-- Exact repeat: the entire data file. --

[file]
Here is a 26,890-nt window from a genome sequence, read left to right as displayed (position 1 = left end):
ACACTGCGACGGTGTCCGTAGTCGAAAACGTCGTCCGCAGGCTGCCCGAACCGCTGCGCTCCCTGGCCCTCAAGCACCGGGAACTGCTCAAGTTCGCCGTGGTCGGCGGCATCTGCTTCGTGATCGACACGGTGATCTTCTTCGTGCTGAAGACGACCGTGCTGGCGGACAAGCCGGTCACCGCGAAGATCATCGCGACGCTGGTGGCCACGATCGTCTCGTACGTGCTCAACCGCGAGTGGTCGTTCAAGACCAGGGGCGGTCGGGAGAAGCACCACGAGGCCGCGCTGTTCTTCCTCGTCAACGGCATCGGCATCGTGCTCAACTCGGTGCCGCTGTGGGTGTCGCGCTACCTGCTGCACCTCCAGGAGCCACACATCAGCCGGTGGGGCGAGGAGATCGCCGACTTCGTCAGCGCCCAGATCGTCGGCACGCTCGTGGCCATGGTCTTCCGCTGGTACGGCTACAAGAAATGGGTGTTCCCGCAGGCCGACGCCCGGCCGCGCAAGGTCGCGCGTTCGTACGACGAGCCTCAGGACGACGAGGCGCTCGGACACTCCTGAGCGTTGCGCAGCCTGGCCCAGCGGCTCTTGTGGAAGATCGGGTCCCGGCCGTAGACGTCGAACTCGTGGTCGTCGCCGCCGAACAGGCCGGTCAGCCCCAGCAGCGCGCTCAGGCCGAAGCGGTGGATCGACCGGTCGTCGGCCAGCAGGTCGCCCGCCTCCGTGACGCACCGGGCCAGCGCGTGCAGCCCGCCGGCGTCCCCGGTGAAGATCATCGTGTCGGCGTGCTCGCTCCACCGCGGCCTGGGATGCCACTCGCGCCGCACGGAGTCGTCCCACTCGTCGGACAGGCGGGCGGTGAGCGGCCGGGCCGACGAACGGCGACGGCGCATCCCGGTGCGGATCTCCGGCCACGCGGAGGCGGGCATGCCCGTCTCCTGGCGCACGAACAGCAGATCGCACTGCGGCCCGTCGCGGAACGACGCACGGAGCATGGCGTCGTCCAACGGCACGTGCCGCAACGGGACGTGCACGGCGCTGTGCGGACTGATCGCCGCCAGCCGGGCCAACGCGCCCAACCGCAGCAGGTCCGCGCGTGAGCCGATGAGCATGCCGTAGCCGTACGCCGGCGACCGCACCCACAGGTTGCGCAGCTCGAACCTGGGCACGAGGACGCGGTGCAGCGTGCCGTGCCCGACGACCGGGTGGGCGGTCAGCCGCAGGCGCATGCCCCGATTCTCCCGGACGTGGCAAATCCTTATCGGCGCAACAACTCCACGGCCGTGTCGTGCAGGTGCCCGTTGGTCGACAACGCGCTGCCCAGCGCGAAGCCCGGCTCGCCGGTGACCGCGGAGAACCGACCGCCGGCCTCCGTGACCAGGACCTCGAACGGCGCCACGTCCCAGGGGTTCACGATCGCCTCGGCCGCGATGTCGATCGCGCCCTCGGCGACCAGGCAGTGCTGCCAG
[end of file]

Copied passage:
Here is a 26,890-nt window from a genome sequence, read left to right as displayed (position 1 = left end):
ACACTGCGACGGTGTCCGTAGTCGAAAACGTCGTCCGCAGGCTGCCCGAACCGCTGCGCTCCCTGGCCCTCAAGCACCGGGAACTGCTCAAGTTCGCCGTGGTCGGCGGCATCTGCTTCGTGATCGACACGGTGATCTTCTTCGTGCTGAAGACGACCGTGCTGGCGGACAAGCCGGTCACCGCGAAGATCATCGCGACGCTGGTGGCCACGATCGTCTCGTACGTGCTCAACCGCGAGTGGTCGTTCAAGACCAGGGGCGGTCGGGAGAAGCACCACGAGGCCGCGCTGTTCTTCCTCGTCAACGGCATCGGCATCGTGCTCAACTCGGTGCCGCTGTGGGTGTCGCGCTACCTGCTGCACCTCCAGGAGCCACACATCAGCCGGTGGGGCGAGGAGATCGCCGACTTCGTCAGCGCCCAGATCGTCGGCACGCTCGTGGCCATGGTCTTCCGCTGGTACGGCTACAAGAAATGGGTGTTCCCGCAGGCCGACGCCCGGCCGCGCAAGGTCGCGCGTTCGTACGACGAGCCTCAGGACGACGAGGCGCTCGGACACTCCTGAGCGTTGCGCAGCCTGGCCCAGCGGCTCTTGTGGAAGATCGGGTCCCGGCCGTAGACGTCGAACTCGTGGTCGTCGCCGCCGAACAGGCCGGTCAGCCCCAGCAGCGCGCTCAGGCCGAAGCGGTGGATCGACCGGTCGTCGGCCAGCAGGTCGCCCGCCTCCGTGACGCACCGGGCCAGCGCGTGCAGCCCGCCGGCGTCCCCGGTGAAGATCATCGTGTCGGCGTGCTCGCTCCACCGCGGCCTGGGATGCCACTCGCGCCGCACGGAGTCGTCCCACTCGTCGGACAGGCGGGCGGTGAGCGGCCGGGCCGACGAACGGCGACGGCGCATCCCGGTGCGGATCTCCGGCCACGCGGAGGCGGGCATGCCCGTCTCCTGGCGCACGAACAGCAGATCGCACTGCGGCCCGTCGCGGAACGACGCACGGAGCATGGCGTCGTCCAACGGCACGTGCCGCAACGGGACGTGCACGGCGCTGTGCGGACTGATCGCCGCCAGCCGGGCCAACGCGCCCAACCGCAGCAGGTCCGCGCGTGAGCCGATGAGCATGCCGTAGCCGTACGCCGGCGACCGCACCCACAGGTTGCGCAGCTCGAACCTGGGCACGAGGACGCGGTGCAGCGTGCCGTGCCCGACGACCGGGTGGGCGGTCAGCCGCAGGCGCATGCCCCGATTCTCCCGGACGTGGCAAATCCTTATCGGCGCAACAACTCCACGGCCGTGTCGTGCAGGTGCCCGTTGGTCGACAACGCGCTGCCCAGCGCGAAGCCCGGCTCGCCGGTGACCGCGGAGAACCGACCGCCGGCCTCCGTGACCAGGACCTCGAACGGCGCCACGTCCCAGGGGTTCACGATCGCCTCGGCCGCGATGTCGATCGCGCCCTCGGCGACCAGGCAGTGCTGCCAG